MELBOURNE, Australia–Plans by one of Australia’s largest utilities to phase out coal-fired power stations is running up against a government supportive of the fuel and eager to counter the threat of blackouts by extending the life of the company’s oldest plant.
Under pressure from Canberra to run its Liddell plant in the coal-rich eastern Hunter Valley for five years beyond the slated 2022 closing date or sell it to another operator, AGL Energy Ltd. (AGL.AU) Chief Executive Andy Vesey said he had agreed to take the government’s request to his board.
He also committed to delivering to the government in 90 days alternative action the company would take to avoid a power shortfall when Liddell reaches the end of its scheduled life. Prime Minister Malcolm Turnbull said that while all options would be considered by the government, the most obvious one was to keep the station running for longer.
“AGL’s management want to look after their shareholders. For them, scarcity of energy is good because it enables them to raise prices. It’s not good for the Australian people,” Mr. Turnbull said Tuesday.
Tension between the company and the Turnbull government highlights the contrast between Australia’s vast resources of both coal and natural gas and looming threats of shortages and jumps in prices for businesses and households. Earlier in the year, the government introduced new powers to curb exports of liquefied natural gas from big plants on the east coast if it finds there’s a threat of a gas-supply shortage in local markets, even as the country is set within a few years to overtake Qatar as the world’s biggest LNG exporter.
The Australian Energy Market Operator, which runs much of the country’s gas and electricity markets, earlier this month warned of a tight electricity market in the southeast following the recent closure of Engie SA’s (ENGI.FR) coal-fired Hazelwood plant. It projected the need for 1 gigawatt in baseload capacity for populous New South Wales and Victoria states to replace Liddell.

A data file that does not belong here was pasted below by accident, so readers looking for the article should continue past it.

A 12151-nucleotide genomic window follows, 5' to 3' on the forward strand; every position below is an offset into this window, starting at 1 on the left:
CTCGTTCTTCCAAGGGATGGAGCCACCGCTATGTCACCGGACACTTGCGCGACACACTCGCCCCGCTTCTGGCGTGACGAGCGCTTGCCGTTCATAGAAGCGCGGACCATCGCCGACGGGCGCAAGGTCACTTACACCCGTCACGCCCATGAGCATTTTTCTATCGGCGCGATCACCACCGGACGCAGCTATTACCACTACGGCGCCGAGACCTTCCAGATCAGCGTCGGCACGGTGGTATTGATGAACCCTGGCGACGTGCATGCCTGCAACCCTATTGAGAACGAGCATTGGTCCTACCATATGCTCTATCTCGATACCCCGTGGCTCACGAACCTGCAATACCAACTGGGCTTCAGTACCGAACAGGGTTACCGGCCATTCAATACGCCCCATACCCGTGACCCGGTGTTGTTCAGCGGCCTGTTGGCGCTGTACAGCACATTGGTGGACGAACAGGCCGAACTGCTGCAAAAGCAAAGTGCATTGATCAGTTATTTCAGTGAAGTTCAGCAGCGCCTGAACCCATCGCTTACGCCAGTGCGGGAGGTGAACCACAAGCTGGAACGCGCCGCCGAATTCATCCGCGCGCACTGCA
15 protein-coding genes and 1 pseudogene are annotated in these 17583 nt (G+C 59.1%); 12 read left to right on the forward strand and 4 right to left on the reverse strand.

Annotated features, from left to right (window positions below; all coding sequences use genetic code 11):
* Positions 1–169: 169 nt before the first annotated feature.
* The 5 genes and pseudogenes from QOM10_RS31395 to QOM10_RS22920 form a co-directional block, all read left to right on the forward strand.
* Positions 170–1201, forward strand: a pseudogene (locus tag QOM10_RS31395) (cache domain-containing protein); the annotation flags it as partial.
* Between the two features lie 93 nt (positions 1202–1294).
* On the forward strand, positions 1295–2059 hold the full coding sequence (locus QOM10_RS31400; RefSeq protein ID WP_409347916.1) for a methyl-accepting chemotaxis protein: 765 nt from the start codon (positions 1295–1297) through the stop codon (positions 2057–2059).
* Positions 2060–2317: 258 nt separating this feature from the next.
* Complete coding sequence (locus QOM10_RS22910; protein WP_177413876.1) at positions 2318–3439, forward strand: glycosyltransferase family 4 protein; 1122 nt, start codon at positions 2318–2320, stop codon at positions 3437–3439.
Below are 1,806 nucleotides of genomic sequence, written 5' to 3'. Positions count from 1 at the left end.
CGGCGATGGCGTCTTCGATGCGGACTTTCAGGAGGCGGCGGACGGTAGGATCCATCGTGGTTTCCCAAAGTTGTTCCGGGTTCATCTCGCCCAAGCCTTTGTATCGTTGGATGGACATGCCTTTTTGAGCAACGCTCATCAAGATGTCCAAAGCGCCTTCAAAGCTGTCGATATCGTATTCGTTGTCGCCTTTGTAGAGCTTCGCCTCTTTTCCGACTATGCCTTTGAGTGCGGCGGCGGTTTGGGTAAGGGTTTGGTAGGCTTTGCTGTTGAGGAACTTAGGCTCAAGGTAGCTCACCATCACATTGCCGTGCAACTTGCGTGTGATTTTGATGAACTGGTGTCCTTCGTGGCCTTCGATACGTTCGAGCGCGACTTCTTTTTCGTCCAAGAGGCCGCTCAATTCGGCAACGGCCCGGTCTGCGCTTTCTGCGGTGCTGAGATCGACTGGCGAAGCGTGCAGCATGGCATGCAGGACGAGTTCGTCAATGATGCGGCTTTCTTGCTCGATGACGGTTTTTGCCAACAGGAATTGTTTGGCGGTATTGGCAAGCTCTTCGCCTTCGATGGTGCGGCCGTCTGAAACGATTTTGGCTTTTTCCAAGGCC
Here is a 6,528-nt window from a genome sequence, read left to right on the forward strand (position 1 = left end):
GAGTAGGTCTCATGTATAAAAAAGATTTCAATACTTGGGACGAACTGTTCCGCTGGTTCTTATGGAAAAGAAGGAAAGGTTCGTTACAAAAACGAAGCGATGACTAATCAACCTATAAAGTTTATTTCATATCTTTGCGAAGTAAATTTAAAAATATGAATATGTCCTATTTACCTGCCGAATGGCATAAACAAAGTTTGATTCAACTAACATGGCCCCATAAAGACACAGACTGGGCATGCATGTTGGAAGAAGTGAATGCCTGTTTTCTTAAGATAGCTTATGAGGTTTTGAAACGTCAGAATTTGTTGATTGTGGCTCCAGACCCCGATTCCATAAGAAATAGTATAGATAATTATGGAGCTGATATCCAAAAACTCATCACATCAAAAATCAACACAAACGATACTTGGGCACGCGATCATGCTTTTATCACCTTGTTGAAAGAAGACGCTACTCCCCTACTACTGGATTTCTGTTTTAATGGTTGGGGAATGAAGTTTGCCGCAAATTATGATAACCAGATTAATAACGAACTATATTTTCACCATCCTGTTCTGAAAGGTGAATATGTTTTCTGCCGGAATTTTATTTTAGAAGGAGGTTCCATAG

Coal accounts for more than 60% of the country’s electricity production, down from more than 80% at the beginning of the century, according to government data.
The decline in coal use comes amid strong growth in wind and solar projects. Sustainable Energy Research Analytics, a consultancy, estimated there are about 311 megawatts of solar power now in operation in Australia, 1 gigawatt under construction and a further 6 gigawatts in advanced stages of design. However, without massive storage, renewable energy doesn’t meet the government’s call for more on-demand baseload electricity.
Mr. Turnbull, who has long promoted the construction of new, cleaner-burning coal plants, recently laid out plans for an expansion of the Snowy Mountains hydro-electricity project, which would add 2 gigawatts of power to the market, but not until after Liddell is set to close.
AGL has committed to closing each of its coal-fired plants when they reach the end of the operating life, a process set to run through 2050, replacing the capacity through gas-fired plants, pumped hydro and batteries, in addition to wind and solar generation.
Mr. Vesey said that in the near term, new development favored renewables supported by gas, a trend expected to continue over the longer term as large-scale battery systems support renewable technology. “In this environment, we just don’t see new development of coal as economically rational, even before factoring in a carbon cost,” he said.
Liddell’s four generation units were commissioned between 1971 and 1973, supplying enough electricity a year to power more than 1 million homes. But as they age unplanned outages are expected, Mr. Vesey said.
Since buying the plant in 2015, AGL said it had invested 123 million Australian dollars (US$98.8 million) and it intends to spend a further A$159 million before it closes, yet Liddell still contributed to blackouts in New South Wales earlier this year when two units went down due to boiler leaks.
Delta Electricity, which owns the Vales Point coal station in New South Wales, said it would consider buying Liddell but that it would need to know the condition of the plant and the cost of maintaining operations. Any buyer would also be faced with rehabilitation costs when the plant does close, a figure AGL has estimated at A$898 million for the Liddell and neighboring Bayswater coal-powered station.
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